It’s not your imagination: the city is abuzz with mosquitoes and their mosquito friends. The region is seeing five times the mosquito population than is typical for mid-June, according to Multnomah County Vector Control. And peak mosquito season doesn't arrive until mid-July.
Why is this happening? The county was unable to treat large areas with BTI, which is standardly used for mosquito control. (Bacillus thuringiensis subspecies israelensis is a naturally occurring soil bacteria that kills mosquito larvae.) “We normally would aerially treat these areas with a helicopter, and didn’t due to some regulatory issues that are outside of the county's control,” says Levi Zahn, a supervisor at Multnomah County Vector Control. He says that this year BTI was applied on foot, and via all-terrain vehicles. He declined to provide further regulatory details, but added that other counties along the Columbia River also did not spray this year.
This leaves Portland’s mosquito population at the whims of the weather, which so far has been accommodating to mosquitoes: the warm spring caused mountain snowpack to melt earlier than usual, which in turn overflowed portions of the Willamette and Columbia Rivers, creating the standing water in which mosquitoes breed. This year they will likely surpass 2022’s record-breaking numbers in Multnomah County.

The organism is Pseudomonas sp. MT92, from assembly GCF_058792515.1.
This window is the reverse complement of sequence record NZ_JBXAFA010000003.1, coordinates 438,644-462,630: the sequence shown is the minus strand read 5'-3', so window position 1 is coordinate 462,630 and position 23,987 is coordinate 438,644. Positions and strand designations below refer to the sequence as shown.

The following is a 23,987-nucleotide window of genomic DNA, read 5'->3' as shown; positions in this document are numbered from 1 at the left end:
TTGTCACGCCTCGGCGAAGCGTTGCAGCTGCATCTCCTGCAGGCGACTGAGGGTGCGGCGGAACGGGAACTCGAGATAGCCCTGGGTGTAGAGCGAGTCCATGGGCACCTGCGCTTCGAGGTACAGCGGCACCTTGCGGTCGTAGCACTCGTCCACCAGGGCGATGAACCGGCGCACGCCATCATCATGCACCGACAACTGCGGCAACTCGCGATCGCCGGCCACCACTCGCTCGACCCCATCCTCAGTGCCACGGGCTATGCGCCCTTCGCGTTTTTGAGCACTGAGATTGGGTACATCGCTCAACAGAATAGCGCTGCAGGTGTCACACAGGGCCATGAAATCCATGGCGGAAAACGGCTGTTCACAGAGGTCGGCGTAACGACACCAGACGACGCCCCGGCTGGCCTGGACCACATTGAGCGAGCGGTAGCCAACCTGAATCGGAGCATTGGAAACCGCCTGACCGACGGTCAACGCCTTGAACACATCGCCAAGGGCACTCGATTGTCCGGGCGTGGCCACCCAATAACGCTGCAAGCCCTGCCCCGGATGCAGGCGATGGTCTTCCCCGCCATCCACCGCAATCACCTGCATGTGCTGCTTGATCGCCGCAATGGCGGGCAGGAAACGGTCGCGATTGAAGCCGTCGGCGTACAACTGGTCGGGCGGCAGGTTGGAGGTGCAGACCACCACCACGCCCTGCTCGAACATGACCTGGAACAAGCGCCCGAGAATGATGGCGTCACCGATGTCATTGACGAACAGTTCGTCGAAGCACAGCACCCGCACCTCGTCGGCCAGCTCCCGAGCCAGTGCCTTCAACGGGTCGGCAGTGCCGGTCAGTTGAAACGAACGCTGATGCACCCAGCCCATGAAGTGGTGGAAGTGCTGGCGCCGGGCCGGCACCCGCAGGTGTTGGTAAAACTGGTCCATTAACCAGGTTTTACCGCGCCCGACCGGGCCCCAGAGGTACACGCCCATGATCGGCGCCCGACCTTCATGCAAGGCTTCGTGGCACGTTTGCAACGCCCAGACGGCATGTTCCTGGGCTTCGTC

The Vector Control department tracks mosquito populations by setting out overnight traps that attract mosquitoes with carbon dioxide (the same substance that attracts them to humans). Scientists typically catch 25 mosquitoes per trap this time of year; this week they’re gathering an average of 125 per trap each night. Traps in some areas are catching up to 1,500 mosquitoes.
The county keeps a close watch on Culex tarsalis, a mosquito species more likely to carry West Nile virus, though Zahn doesn’t expect it to be a concern this year; last year, no virus was found among the hundreds of thousands of mosquitoes the county collected.
The dominant mosquito in Portland is the common floodwater mosquito, which is primarily a nuisance species, says Zahn. To prevent it and other species from breeding and biting near you, Vector Control recommends emptying out standing water that commonly sits in places like flowerpots, pool covers, and gutters. The water in birdbaths should be replaced every couple days to prevent larvae from progressing. And residents can contact the county to get free mosquito fish (tiny fish that eat mosquito larvae) for their decorative ponds.
And ditch those plans for relaxing summer sunset walks in shorts: to avoid mosquitoes, experts advise avoiding the outdoors at dawn and dusk, applying mosquito repellent, and wearing long sleeves and pants.